Example: [B4] tests for psionic Talents by rolling a PSI check with the specified learning DM for each Talent, plus DM -1 for each previous Talent attempted. Bero has a PSI of 10 (PSI DM +1) and is testing for Talents. Bero’s primary interests are in Awareness, Clairvoyance, and Telepathy, so testing will be in that order, with Teleportation and Telekinesis being included last for completeness. For Awareness, Bero rolls 2D for 6, +1 (PSI DM), +1 (learning DM for Awareness), giving a total of 8, which is what’s needed to have the Talent, with no particular adeptness. Bero records “Awareness 0/0” on the character sheet. The next Talent to be tested for is Clairvoyance; Bero rolls 7, +1 (PSI DM), +3 (Learning DM for Clairvoyance), -1 (for having tested for one Talent before this) for a total of 10. As the needed roll was only 8, subtract that from the 10, giving an adeptness of 2, and Bero records “Clairvoyance 0/2” on the character sheet. After completing testing, Bero’s character sheet shows Awareness 0/0, Clairvoyance 0/2, and Telepathy 0/2; the tests for Teleportation and Telekinesis did not show that Bero had those Talents.
The rules for training in [B4] allow for training in four-month blocks, and result in the character being trained in one talent if successful. I interpret that to mean that the character gains one level in that talent, e.g., going from Telepathy 0 to Telepathy 1. Training applies the Talent’s learning DM and the learning DM based on the quality of the ‘school’ to a basic roll of 8+. A character may not be trained in a Talent that s/he did not successfully test for (that is, a character that did not successfully test for Teleportation may not be trained in Teleportation in the hopes of gaining even Teleportation 0).
When rolling for successful training, record the difference between the required (8+) roll, and the actual roll. This roll, referred to as the understanding, has no effect on the character’s level in the talent – if the roll succeeds, the level goes up by one. It does, however, have an effect on the adeptness for the talent in question. Compare the character’s current adeptness in the talent with the understanding. If the understanding is greater than the adeptness, change the adeptness to the understanding. If the understanding is less than or equal to the adeptness, add one to the adeptness.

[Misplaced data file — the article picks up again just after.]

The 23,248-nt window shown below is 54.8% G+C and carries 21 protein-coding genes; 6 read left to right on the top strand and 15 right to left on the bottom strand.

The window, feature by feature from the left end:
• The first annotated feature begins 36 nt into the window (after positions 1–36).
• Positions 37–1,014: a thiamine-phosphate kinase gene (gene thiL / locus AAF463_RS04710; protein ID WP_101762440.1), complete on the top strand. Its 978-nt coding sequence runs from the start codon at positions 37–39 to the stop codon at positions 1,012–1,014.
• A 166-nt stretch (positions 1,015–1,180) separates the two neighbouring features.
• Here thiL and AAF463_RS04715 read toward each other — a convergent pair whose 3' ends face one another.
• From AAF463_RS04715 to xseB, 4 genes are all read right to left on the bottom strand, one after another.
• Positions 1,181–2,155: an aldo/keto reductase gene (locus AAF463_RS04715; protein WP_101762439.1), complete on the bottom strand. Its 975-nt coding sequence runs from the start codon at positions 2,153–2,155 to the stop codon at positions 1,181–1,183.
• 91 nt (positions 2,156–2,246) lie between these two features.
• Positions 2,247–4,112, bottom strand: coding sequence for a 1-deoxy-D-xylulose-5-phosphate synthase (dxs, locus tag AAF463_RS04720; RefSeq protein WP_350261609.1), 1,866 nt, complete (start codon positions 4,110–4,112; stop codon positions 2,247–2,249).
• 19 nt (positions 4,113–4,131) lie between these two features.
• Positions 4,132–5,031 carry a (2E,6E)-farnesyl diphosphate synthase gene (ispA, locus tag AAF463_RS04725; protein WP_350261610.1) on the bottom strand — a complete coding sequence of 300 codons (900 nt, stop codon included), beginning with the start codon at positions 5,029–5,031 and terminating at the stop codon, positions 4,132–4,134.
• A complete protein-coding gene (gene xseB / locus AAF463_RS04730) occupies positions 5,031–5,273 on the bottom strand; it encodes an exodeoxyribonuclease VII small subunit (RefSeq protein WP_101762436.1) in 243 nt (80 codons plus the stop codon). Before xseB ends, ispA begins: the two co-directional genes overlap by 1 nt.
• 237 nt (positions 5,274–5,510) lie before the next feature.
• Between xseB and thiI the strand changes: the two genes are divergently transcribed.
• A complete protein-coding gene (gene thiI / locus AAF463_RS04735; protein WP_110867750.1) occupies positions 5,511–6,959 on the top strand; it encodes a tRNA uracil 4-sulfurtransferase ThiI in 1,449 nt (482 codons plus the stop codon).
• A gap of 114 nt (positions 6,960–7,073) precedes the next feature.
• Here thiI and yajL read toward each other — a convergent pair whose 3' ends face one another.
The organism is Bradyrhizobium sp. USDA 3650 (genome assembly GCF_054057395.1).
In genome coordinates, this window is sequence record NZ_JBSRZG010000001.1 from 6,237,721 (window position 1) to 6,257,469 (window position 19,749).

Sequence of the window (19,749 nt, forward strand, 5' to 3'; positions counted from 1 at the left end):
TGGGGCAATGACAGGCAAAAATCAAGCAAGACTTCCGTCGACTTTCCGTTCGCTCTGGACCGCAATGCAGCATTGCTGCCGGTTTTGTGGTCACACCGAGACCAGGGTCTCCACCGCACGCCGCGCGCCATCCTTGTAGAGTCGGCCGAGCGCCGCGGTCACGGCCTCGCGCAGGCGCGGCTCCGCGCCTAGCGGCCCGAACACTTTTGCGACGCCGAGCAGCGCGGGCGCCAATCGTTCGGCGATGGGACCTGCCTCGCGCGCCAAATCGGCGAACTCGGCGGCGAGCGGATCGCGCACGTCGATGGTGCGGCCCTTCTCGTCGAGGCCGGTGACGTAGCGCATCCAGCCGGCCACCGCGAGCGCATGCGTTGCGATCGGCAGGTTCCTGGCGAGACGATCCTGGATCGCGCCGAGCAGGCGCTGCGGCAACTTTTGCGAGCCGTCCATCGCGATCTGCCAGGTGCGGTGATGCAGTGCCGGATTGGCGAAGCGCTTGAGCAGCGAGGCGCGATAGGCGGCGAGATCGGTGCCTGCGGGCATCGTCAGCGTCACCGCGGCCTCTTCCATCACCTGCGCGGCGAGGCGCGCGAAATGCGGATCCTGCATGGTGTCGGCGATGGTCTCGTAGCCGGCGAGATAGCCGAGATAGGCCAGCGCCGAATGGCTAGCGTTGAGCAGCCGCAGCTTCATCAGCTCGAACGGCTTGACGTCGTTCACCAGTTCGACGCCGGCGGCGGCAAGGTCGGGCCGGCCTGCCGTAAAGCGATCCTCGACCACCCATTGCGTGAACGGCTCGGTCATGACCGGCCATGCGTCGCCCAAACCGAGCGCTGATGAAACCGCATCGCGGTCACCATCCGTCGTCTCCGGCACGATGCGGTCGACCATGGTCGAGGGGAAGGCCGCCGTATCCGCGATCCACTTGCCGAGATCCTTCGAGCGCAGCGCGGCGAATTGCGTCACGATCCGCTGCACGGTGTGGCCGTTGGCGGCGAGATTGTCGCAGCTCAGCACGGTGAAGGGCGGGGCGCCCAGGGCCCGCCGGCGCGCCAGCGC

Example: Bero, from the example earlier, has Telepathy 0/2, and takes a four-month block of training in Telepathy at a Psionic Institute rated Good. The Institute’s learning DM for being a Good school is +2; the learning DM for Telepathy is +4. Bero can only fail by rolling an unmodified 2 on 2D; the roll turns out a 4. When the two learning DMs are added, the final roll is 10. Since Bero only needed 8+, subtract 8 from the roll of 10, and understanding is 2, equal to Bero’s adeptness, so increase the latter by one. Bero now has Telepathy 1/3. Had Bero rolled a 7 before adding the learning DMs, the total would have been 13, and understanding would have been 5. When compared to Bero’s adeptness, 5 is greater than 2, so Bero’s adeptness would have been set to 5, giving Telepathy 1/5.
Using Adeptness in Play
When a character uses a psionic Talent, calculate the cost in Psionic Strength Points (PSP) normally, and if the total exceeds the available Psionic Strength, the activity is disallowed. If the activity is allowed, add the adeptness for the talent to the character’s PSI DM, and divide by two. Subtract the result from the PSP cost. The result may not go below the minimum allowable cost for the activity (and must be at least one PSP.)
Example: Using the rules from [W&A], the activity “Read Surface Thoughts” requires Telepathy 4 and costs 2 PSP plus range. If the character attempts to “Read Surface Thoughts” from someone at Long range, the cost is calculated as 2 PSP (for the activity) +3 PSP (for Long range) for a total cost of 5 PSP. If she has 4 PSP or fewer available, she cannot do this activity. If she has PSI 9 and Telepathy 4/3, her PSI DM is +1 and her adeptness is 3, so we sum the two (for 4) and divide by 2 (for 2), and subtract the result from the cost of 5. The resulting cost for this activity is 3 PSP, but she still must have 5 PSP or more available to be able to attempt the activity.